You must read and accept the disclaimer to use this site. Updated for Nov. 7, 2010

AJCN Nov, 2010 -DETAILS- GOOD NUTRITION FOR ALL1. Mediterranean diet keeps people healthy - The Mediterranean diet has long been reported to be the optimal diet for preventing noncommunicable diseases and preserving good health (1–3). The Mediterranean-style diet is not a specific diet, but rather a collection of eating habits traditionally followed by people in the different countries bordering the Mediterranean Sea. The diet refers to a dietary profile commonly available in the early 1960s in the Mediterranean regions and characterized by a high consumption of fruit, vegetables, legumes, and complex carbohydrates, with a moderate consumption of fish, and the consumption of olive oil as the main source of fats and a low-to-moderate amount of red wine during meals. This updated meta-analysis confirms, in a larger number of subjects and studies, the significant and consistent protection provided by adherence to the Mediterranean diet in relation to the occurrence of major chronic degenerative diseases.

2. Higher antioxidant levels correlate with higher cognitive function - We evaluated the total antioxidant capacity of diets on the basis of the ferric-reducing antioxidant power (FRAP) assay in relation to cognition in older women in 16,010 participants aged ≥70 y. There was an association between higher total FRAP scores and better cognitive function at the first interview.

3. Fish oil reduces prostate cancer deaths - Conclusion: Our analyses provide no strong evidence of a protective association of fish consumption with prostate cancer incidence but showed a significant 63% reduction in prostate cancer–specific mortality.

4. In contrast to a recent article in Prevention magazine, multivitamin use decreases the risk of heart attacks - The study included 31,671 women with no history of cardiovascular disease (CVD) and 2262 women with a history of CVD aged 49–83 y from Sweden. The use of multivitamins for ≥5 y was associated with 41% fewer heart attacks.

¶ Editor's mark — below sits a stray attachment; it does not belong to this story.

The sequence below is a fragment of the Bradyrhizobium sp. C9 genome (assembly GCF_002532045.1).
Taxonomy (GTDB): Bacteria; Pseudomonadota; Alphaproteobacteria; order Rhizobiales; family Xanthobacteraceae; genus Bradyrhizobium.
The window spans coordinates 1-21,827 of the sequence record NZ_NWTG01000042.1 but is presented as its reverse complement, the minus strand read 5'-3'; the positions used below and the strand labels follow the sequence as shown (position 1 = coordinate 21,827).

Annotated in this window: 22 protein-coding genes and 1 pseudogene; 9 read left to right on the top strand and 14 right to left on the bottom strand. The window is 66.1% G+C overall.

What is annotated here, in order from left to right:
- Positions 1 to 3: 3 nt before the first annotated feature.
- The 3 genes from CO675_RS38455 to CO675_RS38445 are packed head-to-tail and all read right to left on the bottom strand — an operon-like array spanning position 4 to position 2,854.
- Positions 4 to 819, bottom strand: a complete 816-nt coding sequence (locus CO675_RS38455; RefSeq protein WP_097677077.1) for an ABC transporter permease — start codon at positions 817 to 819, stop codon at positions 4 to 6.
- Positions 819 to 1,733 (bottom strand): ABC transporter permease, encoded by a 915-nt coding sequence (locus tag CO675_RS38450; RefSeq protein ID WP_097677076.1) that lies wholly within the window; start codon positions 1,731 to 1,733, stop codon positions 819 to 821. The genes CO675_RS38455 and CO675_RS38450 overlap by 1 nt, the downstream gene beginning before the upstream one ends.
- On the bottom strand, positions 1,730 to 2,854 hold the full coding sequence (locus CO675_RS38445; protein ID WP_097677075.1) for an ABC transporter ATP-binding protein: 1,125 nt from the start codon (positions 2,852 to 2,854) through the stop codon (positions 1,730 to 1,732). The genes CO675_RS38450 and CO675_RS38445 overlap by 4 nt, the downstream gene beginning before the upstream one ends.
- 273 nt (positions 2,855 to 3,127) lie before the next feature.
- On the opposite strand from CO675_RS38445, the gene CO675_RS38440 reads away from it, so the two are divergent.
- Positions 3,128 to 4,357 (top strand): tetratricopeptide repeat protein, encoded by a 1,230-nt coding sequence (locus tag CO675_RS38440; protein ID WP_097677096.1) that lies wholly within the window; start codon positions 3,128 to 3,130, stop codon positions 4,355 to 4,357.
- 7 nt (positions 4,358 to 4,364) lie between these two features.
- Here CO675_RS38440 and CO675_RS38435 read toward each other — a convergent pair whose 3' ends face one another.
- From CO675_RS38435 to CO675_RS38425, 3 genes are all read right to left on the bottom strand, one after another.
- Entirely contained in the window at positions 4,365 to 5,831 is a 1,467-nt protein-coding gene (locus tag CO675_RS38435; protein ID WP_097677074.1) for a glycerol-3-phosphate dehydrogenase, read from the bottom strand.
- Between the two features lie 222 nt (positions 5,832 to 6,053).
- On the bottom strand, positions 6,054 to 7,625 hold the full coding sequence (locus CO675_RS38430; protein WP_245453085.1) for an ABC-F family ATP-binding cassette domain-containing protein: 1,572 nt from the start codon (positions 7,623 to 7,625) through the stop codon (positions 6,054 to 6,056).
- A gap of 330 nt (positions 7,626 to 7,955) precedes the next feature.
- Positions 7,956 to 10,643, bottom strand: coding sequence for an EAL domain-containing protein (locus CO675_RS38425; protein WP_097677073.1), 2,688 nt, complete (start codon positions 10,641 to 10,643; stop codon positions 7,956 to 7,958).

5. Total omega-3 intakes were 57–80% lower in non-fish-eaters than in fish-eaters, comparing fish-eaters and non-fish-eating meat-eaters, vegetarians, or vegans. Shorter linolenic acid is not sufficiently converted to DHA, so supplements are necessary.

6. Concord grape juice is best breakfast drink - Hypertension affects >25% of the US adult population. In the well-controlled Dietary Approaches to Stop Hypertension (DASH) study, a low-fat diet rich in fruit and vegetables lowered blood pressure (4). Grapes are rich in flavonoids, and a body of work suggests that consumption of grapes and grape-containing products might lower blood pressure (5). We observed no effect of grape juice on ambulatory blood pressure in this cohort of relatively healthy individuals with modestly elevated blood pressure. Secondary analyses suggested favorable effects on nocturnal dip and glucose homeostasis that may merit further investigation.

7. Human muscle synthesis peaks 2 hours after eating branched chain amino acids (BCAAs) - We previously showed that human muscle protein synthesis (MPS) increased during infusion of amino acids (AAs) and peaked at {approx}120 min before returning to baseline rates.

8. Postmenopausal (PM) women REALLY need more choline - Phosphatidylcholine synthesis is induced by estrogen. Only 2% of PM women get enough in the diet. This causes muscle and liver dysfunction.

9. Coffee and tea reduce risk of brain tumors - In this large cohort study, we observed an inverse association between total coffee and tea consumption and risk of glioma.

OBESITY 10. Whole grains make you thin, refined grains make you fat - Conclusions: Increasing whole-grain intake is associated with lower visceral adipose tissue (VAT) in adults, whereas higher intakes of refined grains are associated with higher VAT.

11. Vitamin D and calcium enhance weight loss - We analyzed data from participants in the 2-y Dietary Intervention Randomized Controlled Trial (DIRECT) [mean age: 52 y]. Conclusion: Our study suggests that both higher dairy calcium intake and increased serum vitamin D are related to greater diet-induced weight loss. Top group lost about 6 lbs per year.